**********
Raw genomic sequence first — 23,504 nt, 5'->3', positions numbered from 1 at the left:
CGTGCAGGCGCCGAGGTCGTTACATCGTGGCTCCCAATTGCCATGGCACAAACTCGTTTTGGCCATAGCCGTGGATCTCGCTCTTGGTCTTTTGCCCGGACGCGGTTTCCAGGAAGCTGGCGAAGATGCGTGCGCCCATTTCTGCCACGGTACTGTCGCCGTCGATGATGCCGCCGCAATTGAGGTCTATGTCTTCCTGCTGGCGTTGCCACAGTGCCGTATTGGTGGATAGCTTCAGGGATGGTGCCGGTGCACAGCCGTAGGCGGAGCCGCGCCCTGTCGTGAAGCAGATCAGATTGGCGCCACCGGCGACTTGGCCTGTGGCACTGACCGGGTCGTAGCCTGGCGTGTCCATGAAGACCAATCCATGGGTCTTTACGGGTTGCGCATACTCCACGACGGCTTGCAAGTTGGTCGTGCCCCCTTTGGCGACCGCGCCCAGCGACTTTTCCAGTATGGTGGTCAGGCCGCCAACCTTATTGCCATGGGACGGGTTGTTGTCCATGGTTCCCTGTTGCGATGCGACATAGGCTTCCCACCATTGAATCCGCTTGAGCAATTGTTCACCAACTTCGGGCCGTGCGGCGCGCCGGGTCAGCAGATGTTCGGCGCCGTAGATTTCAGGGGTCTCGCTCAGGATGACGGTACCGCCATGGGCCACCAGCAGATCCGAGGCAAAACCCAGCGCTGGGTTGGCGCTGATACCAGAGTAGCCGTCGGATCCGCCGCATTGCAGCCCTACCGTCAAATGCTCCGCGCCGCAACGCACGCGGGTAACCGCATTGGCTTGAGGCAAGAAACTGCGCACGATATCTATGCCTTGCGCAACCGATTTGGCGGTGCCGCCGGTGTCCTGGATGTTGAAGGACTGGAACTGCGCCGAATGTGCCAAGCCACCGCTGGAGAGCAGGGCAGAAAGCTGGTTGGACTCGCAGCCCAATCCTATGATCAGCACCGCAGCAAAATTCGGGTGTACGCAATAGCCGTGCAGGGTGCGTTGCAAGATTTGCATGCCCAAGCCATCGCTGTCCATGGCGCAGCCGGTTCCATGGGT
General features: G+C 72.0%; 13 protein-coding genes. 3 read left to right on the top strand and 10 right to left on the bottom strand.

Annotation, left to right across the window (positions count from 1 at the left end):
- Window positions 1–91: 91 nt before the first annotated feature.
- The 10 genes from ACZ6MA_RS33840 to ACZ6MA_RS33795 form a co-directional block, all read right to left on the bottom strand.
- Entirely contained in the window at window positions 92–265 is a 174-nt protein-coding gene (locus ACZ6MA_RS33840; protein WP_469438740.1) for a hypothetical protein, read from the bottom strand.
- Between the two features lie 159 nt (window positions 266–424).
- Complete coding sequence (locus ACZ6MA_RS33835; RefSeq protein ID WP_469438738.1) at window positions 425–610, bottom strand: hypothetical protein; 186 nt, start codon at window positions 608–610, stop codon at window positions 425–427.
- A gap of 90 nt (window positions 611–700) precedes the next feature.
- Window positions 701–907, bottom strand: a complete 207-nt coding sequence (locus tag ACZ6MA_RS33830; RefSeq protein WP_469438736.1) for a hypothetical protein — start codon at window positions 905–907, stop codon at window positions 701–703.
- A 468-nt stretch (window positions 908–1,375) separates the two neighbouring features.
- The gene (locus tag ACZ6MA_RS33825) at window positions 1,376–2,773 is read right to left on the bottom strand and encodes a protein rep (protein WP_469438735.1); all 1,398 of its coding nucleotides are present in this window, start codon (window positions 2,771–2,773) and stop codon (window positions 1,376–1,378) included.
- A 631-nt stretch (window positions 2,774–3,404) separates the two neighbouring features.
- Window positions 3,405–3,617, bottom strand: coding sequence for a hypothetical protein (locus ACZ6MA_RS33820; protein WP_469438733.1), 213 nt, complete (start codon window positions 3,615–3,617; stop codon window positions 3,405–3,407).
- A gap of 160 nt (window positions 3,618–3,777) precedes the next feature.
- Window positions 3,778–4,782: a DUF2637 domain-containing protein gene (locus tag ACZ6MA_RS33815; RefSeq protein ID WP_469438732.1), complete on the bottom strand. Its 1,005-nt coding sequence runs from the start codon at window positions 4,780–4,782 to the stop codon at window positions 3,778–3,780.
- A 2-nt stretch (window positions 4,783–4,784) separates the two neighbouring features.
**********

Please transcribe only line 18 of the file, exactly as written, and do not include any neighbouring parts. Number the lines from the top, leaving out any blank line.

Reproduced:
- A 2-nt stretch (window positions 4,783–4,784) separates the two neighbouring features.